Posted by Jay Livingston
The NYPD doesn’t record all the crimes that victims report. That’s the shocking news on the front page of this morning’s Times (here).
A bit of history. In 1950, the number of burglaries in New York jumped by
Prior to 1949, the policy on most reported burglaries was “canning.” The victim would report the crime, the police would listen, and then “refer the case to Lieutenant Can.” For reasons I cannot remember, the chief of police issued an order ending, or greatly reducing, that policy. As a result, the next year, New York had
What if a similar directive were issued today? The official numbers will rise, but everyone will know that this reflects a change in policy, not a change in safety. The trouble is that in the long run, there’s a sort of law of thermodynamics entropy eroding full reporting. Police reap no rewards for reporting more crime. Precincts or cities that report more crime may feel the wrath of the brass, the media, or the citizens. Rewards flow to areas with less crime, and NYPD chiefs will compare precinct with precinct, and they will compare this month with last month. Under these conditions, precinct commanders feel pressure to have lower crime numbers, and if the criminals and victims won’t cooperate in that effort, theres always Detective Can or his current equivalent.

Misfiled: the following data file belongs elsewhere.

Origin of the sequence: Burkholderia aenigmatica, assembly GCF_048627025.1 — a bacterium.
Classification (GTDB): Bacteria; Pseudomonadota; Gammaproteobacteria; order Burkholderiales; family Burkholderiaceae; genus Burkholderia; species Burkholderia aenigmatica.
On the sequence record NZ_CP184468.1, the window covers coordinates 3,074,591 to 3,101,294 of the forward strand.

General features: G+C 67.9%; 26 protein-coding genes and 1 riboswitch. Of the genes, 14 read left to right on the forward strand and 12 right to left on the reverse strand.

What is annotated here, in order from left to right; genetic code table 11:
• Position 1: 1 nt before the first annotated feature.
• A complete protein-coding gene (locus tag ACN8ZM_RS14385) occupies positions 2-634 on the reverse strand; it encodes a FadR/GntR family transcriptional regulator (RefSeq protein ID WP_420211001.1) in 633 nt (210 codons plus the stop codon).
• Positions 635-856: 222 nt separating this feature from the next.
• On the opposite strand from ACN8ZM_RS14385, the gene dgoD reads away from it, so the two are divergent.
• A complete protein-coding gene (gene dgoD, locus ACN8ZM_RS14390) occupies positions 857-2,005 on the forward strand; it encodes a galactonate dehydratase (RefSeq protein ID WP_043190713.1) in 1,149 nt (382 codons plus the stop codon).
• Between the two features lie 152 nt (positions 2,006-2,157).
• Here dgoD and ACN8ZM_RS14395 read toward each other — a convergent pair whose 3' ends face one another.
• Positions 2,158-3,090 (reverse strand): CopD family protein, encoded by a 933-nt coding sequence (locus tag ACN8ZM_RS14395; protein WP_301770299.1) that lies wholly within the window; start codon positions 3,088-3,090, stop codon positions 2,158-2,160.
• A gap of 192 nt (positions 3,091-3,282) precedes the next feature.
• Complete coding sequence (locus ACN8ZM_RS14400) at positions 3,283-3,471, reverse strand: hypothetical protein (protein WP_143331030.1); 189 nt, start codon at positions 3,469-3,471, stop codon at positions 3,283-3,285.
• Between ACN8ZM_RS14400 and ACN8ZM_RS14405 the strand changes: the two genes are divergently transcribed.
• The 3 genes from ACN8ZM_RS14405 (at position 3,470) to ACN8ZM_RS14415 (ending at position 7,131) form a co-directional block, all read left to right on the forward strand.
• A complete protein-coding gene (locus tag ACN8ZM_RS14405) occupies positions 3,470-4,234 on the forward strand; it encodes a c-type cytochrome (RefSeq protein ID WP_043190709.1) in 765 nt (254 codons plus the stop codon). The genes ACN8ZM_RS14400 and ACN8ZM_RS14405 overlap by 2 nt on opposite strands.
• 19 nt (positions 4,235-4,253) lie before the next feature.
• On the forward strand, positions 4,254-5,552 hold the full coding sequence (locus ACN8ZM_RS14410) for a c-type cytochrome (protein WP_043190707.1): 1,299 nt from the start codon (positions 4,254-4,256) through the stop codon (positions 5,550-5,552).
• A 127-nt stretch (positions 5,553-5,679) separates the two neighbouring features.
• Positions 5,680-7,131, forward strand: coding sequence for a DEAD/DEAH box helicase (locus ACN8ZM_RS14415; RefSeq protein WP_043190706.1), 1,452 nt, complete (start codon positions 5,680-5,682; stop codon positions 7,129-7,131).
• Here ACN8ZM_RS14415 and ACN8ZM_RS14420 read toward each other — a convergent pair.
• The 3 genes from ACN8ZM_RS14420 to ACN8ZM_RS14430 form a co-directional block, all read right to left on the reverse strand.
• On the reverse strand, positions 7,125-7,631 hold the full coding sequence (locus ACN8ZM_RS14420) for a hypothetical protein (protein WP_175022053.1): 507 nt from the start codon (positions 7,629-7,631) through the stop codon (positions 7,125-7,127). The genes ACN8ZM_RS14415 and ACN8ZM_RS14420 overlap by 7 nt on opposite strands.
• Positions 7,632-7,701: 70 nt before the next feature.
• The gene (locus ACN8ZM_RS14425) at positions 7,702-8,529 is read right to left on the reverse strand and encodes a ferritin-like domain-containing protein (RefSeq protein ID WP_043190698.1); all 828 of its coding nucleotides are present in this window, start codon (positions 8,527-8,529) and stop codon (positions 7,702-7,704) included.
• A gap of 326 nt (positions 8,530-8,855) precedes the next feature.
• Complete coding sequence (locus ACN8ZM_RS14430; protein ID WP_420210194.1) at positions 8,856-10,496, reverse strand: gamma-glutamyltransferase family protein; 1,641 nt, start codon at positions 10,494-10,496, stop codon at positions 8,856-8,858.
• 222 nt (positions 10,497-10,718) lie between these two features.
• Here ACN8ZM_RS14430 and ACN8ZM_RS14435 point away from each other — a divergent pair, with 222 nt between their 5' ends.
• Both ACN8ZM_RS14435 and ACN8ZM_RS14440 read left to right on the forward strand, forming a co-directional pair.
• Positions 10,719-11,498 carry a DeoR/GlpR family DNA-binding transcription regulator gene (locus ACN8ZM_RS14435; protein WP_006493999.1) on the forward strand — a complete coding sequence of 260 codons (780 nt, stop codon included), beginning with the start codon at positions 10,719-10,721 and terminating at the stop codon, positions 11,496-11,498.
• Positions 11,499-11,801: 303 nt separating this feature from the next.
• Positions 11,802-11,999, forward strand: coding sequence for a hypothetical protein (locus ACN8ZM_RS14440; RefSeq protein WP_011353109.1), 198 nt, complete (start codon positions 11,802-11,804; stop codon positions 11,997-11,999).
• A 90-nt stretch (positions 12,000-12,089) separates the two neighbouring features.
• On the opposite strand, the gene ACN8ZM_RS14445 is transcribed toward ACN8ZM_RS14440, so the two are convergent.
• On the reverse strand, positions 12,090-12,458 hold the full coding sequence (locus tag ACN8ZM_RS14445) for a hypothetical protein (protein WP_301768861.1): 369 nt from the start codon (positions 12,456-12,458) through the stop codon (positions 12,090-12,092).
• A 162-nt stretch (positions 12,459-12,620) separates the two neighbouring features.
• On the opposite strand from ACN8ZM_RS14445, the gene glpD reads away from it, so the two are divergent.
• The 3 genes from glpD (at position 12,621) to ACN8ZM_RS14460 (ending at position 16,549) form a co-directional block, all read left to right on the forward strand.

Honesty and accuracy are nice in principle, but Compstat is what matters.